All 80 patients underwent surgical removal of only bilateral full-bony impacted mandibular third molars under intravenous ambulatory general anaesthesia. All extractions were performed by one surgeon and required full-thickness mucoperiosteal flaps and bone removal (performed under irrigation) using an air driven rotary instrument. A uniform local anaesthetic technique was used which included bilateral inferior alveolar, lingual, and long buccal nerve blocks using 2% lidocaine with 1:100,000 epinephrine. Intravenous anaesthesia was provided by the same board-certified oral and maxillofacial surgery faculty member for all cases and included a combination of midazolam, fentanyl, and methohexital.

Patients were randomly divided into four groups using a random number generated by a computer (20 patients per group). The allocation sequence was concealed from the surgeon and anaesthesiologist. An independent pharmacist dispensed either active or placebo medications according to a computer generated randomization list. The four groups were as follows: group 1 received immediate preoperative placebo tablet, intraoperative normal saline (2 ml intravenous (i.v.)), and a postoperative placebo tablet every 6 h for a week; group 2 received immediate preoperative ibuprofen 600 mg, which was continued every 6 h postoperatively for a week, in addition to intraoperative normal saline (2 ml i.v.); group 3 received immediate preoperative placebo tablet, intraoperative dexamethasone (8 mg i.v.), and a placebo postoperative tablet every 6 h for a week; group 4 received immediate preoperative ibuprofen 600 mg, which was continued every 6 h postoperatively for a week, in addition to intraoperative dexamethasone (8 mg i.v.). All groups received 30 mg codeine tablets every 4 h as needed for postoperative pain management ( Table 1 ).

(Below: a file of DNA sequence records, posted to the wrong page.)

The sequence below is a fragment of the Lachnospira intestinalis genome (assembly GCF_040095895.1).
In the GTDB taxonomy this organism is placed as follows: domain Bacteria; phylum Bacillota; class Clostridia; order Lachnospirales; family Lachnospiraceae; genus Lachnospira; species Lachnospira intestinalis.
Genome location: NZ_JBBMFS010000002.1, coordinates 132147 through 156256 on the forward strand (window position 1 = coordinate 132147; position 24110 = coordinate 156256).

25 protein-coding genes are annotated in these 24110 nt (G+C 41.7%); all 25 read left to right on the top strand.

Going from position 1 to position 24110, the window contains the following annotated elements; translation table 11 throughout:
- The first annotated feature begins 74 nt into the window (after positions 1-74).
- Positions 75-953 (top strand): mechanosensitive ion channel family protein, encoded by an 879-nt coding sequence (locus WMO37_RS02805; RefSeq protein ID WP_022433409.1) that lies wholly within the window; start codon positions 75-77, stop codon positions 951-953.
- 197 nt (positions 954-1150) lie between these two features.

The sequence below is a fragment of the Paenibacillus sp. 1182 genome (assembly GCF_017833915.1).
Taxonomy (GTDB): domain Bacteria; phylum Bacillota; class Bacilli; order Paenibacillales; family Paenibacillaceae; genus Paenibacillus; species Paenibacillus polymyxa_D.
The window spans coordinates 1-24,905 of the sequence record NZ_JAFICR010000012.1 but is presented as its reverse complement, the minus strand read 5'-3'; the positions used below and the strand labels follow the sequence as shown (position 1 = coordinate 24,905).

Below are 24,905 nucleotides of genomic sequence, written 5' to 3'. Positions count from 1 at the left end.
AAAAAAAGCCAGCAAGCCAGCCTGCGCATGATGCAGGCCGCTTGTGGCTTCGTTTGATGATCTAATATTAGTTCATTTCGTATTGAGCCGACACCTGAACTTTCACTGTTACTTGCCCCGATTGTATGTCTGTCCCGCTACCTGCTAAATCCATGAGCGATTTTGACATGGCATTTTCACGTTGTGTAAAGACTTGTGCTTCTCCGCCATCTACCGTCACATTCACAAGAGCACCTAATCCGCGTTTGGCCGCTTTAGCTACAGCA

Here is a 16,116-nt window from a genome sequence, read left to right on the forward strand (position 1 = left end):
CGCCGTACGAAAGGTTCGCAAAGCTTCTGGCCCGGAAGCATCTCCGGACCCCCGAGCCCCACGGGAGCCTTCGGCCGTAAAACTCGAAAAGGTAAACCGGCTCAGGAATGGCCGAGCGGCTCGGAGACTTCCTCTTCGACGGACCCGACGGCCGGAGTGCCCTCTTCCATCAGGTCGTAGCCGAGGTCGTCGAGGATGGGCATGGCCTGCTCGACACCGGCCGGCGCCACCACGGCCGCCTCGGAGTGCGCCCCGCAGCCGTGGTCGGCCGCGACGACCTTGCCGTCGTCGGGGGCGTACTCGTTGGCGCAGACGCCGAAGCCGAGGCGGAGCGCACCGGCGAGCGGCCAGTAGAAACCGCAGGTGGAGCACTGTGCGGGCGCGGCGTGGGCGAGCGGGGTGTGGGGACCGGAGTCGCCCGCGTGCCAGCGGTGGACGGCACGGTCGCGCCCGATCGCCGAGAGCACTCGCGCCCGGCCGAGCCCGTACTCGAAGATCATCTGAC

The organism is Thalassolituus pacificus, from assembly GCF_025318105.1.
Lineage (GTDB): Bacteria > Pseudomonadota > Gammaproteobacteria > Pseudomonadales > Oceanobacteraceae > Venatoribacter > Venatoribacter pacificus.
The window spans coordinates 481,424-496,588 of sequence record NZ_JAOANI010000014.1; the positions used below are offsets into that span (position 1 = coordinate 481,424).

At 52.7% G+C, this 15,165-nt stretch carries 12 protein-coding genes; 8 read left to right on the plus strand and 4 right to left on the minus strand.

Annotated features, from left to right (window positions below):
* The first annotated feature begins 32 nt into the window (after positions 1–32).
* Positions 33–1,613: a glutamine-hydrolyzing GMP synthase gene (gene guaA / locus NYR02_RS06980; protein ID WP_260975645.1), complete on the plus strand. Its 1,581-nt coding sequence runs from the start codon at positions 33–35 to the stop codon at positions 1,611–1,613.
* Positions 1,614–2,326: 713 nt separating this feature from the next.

Table 1
Preoperative (oral), intraoperative (intravenous), and postoperative (oral) medication regimens.
Group Preoperative p.o. drug Intraoperative i.v. drug Postoperative p.o. drug
Group 1 Placebo tablet 2 ml of 0.9% saline Placebo qid × 7 days
Group 2 Ibuprofen 600 mg 2 ml of 0.9% saline Ibuprofen 600 mg qid × 7 days
Group 3 Placebo tablet 8 mg of dexamethasone Placebo qid × 7 days
Group 4 Ibuprofen 600 mg 8 mg of dexamethasone Ibuprofen 600 mg qid × 7 days

i.v., intravenous; p.o., by mouth; qid, four times a day.
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Jan 24, 2018 | Posted by in Oral and Maxillofacial Surgery | Comments Off on Efficacy of anti-inflammatory drugs in third molar surgery: a randomized clinical trial